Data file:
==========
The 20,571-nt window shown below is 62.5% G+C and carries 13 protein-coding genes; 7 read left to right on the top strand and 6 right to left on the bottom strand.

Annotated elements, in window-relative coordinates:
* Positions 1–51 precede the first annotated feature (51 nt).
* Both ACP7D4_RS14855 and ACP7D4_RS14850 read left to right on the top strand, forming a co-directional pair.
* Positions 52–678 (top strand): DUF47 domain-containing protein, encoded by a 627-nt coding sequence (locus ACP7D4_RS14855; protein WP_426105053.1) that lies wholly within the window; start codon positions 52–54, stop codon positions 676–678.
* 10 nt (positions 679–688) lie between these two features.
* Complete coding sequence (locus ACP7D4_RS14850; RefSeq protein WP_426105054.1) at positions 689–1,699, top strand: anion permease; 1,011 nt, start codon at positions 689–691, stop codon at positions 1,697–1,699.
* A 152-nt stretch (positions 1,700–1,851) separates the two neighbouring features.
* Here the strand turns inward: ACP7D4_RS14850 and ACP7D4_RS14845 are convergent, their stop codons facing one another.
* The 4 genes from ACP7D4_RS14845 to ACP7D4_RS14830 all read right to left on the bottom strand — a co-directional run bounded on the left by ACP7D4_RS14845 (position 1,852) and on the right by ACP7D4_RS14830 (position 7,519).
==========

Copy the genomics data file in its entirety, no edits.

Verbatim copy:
The 20,571-nt window shown below is 62.5% G+C and carries 13 protein-coding genes; 7 read left to right on the top strand and 6 right to left on the bottom strand.

Annotated elements, in window-relative coordinates:
* Positions 1–51 precede the first annotated feature (51 nt).
* Both ACP7D4_RS14855 and ACP7D4_RS14850 read left to right on the top strand, forming a co-directional pair.
* Positions 52–678 (top strand): DUF47 domain-containing protein, encoded by a 627-nt coding sequence (locus ACP7D4_RS14855; protein WP_426105053.1) that lies wholly within the window; start codon positions 52–54, stop codon positions 676–678.
* 10 nt (positions 679–688) lie between these two features.
* Complete coding sequence (locus ACP7D4_RS14850; RefSeq protein WP_426105054.1) at positions 689–1,699, top strand: anion permease; 1,011 nt, start codon at positions 689–691, stop codon at positions 1,697–1,699.
* A 152-nt stretch (positions 1,700–1,851) separates the two neighbouring features.
* Here the strand turns inward: ACP7D4_RS14850 and ACP7D4_RS14845 are convergent, their stop codons facing one another.
* The 4 genes from ACP7D4_RS14845 to ACP7D4_RS14830 all read right to left on the bottom strand — a co-directional run bounded on the left by ACP7D4_RS14845 (position 1,852) and on the right by ACP7D4_RS14830 (position 7,519).